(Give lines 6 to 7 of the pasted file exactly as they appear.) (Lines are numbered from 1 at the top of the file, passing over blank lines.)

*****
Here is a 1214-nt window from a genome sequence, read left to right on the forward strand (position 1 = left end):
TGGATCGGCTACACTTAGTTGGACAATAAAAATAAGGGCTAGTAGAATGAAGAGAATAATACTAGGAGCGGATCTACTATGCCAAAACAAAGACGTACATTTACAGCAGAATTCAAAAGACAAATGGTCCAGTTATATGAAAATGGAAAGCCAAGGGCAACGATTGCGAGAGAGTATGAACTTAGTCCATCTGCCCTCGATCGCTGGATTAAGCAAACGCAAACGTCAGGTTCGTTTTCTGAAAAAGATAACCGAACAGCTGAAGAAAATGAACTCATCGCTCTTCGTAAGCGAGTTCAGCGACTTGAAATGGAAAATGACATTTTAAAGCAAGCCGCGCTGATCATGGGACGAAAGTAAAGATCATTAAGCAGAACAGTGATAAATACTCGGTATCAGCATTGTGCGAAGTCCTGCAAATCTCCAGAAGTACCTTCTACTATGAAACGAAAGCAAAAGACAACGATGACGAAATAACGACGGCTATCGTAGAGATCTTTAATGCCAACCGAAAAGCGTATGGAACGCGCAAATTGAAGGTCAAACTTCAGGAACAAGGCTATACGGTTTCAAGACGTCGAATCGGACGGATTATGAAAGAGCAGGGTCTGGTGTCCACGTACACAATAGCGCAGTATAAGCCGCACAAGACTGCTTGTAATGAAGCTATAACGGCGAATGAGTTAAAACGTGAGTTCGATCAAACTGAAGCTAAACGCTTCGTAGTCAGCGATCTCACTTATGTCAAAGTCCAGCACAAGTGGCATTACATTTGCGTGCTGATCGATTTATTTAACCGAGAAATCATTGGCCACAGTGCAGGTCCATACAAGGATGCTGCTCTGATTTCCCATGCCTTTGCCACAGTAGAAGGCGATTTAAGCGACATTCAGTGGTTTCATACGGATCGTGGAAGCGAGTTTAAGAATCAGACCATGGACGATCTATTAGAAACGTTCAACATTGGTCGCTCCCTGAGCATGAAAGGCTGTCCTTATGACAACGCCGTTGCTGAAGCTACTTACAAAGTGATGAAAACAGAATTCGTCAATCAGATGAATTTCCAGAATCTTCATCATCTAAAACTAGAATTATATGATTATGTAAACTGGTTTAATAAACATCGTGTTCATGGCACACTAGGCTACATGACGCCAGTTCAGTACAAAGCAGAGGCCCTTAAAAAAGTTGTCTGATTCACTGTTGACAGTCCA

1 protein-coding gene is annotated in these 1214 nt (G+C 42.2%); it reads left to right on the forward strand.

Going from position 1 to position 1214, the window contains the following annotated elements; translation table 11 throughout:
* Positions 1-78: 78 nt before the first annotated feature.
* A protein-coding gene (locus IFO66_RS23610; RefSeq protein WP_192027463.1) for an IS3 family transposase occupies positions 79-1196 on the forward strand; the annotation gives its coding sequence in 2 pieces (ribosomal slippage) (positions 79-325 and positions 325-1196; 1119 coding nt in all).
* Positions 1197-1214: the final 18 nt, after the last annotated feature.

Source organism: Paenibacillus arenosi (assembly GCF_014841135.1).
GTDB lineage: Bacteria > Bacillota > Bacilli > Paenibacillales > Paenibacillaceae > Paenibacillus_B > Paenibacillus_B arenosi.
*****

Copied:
* A protein-coding gene (locus IFO66_RS23610; RefSeq protein WP_192027463.1) for an IS3 family transposase occupies positions 79-1196 on the forward strand; the annotation gives its coding sequence in 2 pieces (ribosomal slippage) (positions 79-325 and positions 325-1196; 1119 coding nt in all).
* Positions 1197-1214: the final 18 nt, after the last annotated feature.